Bat shaving is a bat procedure that takes away the thickness of a bat’s inside barrel. The end cap is taken off and a digital precision lathe “shaves” the inner barrel. The taking away of composite materialallows the bat to flex more at the point of impact, which equals greater batted ball speed. Increased ball speeds can add 40-50 feet with shaving only, add bat rolling before shaving and that number goes up higher.
There are many people who open up a end cap and sand the inside with a drill hone (or drum sander). A sander will make “hot spots” and “dead spots” all through out the bat's barrel. A hot spot is when the spot is sanded too much and the barrel flexes more. This sounds great because we want more flex for more pop, right? Not exactly, this hot spot will actually be a weak spot on the barrel and increase the chance of cracking substantially. There are set measurements for bat shaving, which test the limits of the bat as far as strength and longevity. Shaving past these limits will make your bat to break early. The dead spots are just the opposite of hot spots; they make the bat to flex less, which causes a decrease in pop. A bat from the factory will often have inconsistencies of 5-10 thousands of an inch inside the barrel already. The precision lathing of a bat will actually sculpt the most precise wall on the market. A constant barrel wall allows the bat to have the same flex around the bat for increased batted ball speed and better durability. The main point is that sanding the inner barrel will never be precise, only a lathe can accomplish this. Most people who shave on EBay (and even some on the internet) utilize a drill hone (drum sander); this is why you will see low prices on EBay for shaving services. The lathe should have a digital read out to lessen the chance of inaccuracies. One run through the lathe is not as accurate as taking out material in 2-3 runs. It would be like sanding with coarse grit sand paper as opposed to a fine grit sand paper. The fine grit will take longer but it produces a superior product. When the bat is taken out of the lathe it will have lost 1-2 ounces of material depending on the manufacturer of the bat (different bats have different specifications). That weight needs to be put back into the bat at the handle and end cap, an extra amount can usually be put into the cap for an end load. If you did not know, all manufacturers create their barrels to weigh the same. They put metal weight into the handle and extra resin into the end cap to weight the bat anywhere from 26 ounces to 30 ounces. After the weight is added back the end cap is put back on using the correct glue, substandard glue could result in the end cap separating and even popping off.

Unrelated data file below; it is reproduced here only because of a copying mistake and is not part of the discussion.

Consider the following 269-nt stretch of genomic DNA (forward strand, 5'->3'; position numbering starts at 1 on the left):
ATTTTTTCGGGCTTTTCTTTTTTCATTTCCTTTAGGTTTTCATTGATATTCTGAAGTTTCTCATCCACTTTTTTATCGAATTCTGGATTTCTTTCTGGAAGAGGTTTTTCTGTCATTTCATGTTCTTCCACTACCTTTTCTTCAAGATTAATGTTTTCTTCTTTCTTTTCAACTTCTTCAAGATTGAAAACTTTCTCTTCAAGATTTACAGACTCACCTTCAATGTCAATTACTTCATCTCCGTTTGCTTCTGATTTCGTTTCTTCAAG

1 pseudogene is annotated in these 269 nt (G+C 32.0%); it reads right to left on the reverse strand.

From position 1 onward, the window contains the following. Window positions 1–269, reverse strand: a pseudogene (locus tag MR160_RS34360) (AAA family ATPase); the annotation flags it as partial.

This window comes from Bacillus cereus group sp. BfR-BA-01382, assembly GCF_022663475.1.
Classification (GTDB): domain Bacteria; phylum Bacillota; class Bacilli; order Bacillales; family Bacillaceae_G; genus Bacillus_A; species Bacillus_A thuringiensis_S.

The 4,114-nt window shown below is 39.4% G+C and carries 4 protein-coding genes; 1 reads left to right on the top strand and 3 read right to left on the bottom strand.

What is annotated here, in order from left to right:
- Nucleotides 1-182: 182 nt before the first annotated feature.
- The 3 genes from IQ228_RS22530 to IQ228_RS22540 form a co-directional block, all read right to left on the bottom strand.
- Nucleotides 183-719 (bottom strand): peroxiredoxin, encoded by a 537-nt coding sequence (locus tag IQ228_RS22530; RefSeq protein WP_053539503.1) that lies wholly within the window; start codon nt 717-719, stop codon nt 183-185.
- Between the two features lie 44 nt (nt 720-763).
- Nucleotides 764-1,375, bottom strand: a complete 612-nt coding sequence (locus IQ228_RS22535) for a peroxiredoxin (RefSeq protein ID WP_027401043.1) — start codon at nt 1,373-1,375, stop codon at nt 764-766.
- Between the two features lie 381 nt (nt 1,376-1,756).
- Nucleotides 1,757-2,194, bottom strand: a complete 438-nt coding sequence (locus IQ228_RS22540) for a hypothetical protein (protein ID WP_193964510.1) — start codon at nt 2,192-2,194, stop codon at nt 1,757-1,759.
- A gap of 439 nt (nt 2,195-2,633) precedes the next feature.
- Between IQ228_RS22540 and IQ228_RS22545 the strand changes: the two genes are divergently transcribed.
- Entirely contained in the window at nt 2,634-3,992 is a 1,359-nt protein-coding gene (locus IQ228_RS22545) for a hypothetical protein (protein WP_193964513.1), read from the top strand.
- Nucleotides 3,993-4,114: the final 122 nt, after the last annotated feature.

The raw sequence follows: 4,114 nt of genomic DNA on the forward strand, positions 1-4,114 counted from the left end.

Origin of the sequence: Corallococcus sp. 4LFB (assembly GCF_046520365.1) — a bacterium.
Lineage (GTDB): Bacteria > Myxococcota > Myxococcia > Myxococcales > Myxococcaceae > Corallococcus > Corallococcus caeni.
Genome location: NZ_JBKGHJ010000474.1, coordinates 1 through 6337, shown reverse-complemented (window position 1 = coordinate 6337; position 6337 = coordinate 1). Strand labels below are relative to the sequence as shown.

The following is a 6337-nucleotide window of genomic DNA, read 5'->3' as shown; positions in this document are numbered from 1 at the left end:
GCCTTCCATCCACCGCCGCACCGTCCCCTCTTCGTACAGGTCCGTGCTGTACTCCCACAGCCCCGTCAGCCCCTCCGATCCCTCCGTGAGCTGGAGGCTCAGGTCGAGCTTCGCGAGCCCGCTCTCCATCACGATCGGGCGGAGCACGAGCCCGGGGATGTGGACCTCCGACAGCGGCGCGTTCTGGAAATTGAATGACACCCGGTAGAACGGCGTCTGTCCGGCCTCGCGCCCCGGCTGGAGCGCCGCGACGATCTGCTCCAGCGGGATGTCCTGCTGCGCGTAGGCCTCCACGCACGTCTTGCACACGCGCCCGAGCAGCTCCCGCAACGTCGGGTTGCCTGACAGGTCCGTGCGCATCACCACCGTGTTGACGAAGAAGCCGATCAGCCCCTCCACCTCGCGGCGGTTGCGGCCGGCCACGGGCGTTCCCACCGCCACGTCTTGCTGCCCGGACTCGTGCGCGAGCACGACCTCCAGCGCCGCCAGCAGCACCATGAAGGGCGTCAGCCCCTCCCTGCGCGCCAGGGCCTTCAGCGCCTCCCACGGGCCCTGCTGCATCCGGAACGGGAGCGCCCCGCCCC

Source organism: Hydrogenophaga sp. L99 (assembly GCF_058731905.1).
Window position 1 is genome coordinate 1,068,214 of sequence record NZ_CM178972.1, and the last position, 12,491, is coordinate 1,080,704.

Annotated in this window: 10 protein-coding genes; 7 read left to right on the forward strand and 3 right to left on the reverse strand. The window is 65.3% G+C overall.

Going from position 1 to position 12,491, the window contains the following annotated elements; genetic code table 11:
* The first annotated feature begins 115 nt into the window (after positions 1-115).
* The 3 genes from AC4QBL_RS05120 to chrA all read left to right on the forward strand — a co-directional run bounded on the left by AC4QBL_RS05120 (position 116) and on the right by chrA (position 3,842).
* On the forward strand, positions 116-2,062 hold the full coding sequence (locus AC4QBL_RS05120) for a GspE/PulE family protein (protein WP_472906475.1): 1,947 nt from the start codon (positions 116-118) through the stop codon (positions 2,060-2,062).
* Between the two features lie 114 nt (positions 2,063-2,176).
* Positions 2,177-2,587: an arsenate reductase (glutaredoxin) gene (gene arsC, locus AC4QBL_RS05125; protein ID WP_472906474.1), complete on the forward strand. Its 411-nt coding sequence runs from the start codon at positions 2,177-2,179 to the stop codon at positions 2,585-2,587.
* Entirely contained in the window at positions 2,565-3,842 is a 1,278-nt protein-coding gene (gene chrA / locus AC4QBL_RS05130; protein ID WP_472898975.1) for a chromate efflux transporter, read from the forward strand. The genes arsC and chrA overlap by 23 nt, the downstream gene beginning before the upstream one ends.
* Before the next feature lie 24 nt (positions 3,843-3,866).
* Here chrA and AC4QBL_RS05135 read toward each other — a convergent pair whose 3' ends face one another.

Simple answer: Bat shaving removes layers of composite from the inside of a bat’s barrel in order to reduce the wall thickness. This is accomplished by using a digital CNC that takes material out. This reduction in the wall’s thickness allows the barrel to flex more. The increased flex also increases the batted ball’s mph which makes the ball travel much farther.
An altered bat can be called many things: Homerun derby bat, juiced bat, doctored bat, hot bat, glass bat, outlaw bat, or simply, a shaved bat. All these terms are the result of “shaving” a bat and normally exceed the certification stamp performance guarantee put on by manufacturers (in conjunction with softball, fast pitch, or baseball associations). Bat shaving takes composite material out of the inner part of the barrel. A thinner barrel will create a greater “trampoline-effect” when a ball strikes it. The bat will flex more at the point of impact which will cause a faster exit velocity and translate into quicker line drives and greater distances. The sweet spot of the bat will also increase up to 2 inches each way. Exit speeds increases are anywhere from 5.2 mph to 7.8 mph which corresponds to 30-60 feet in extra distance traveled.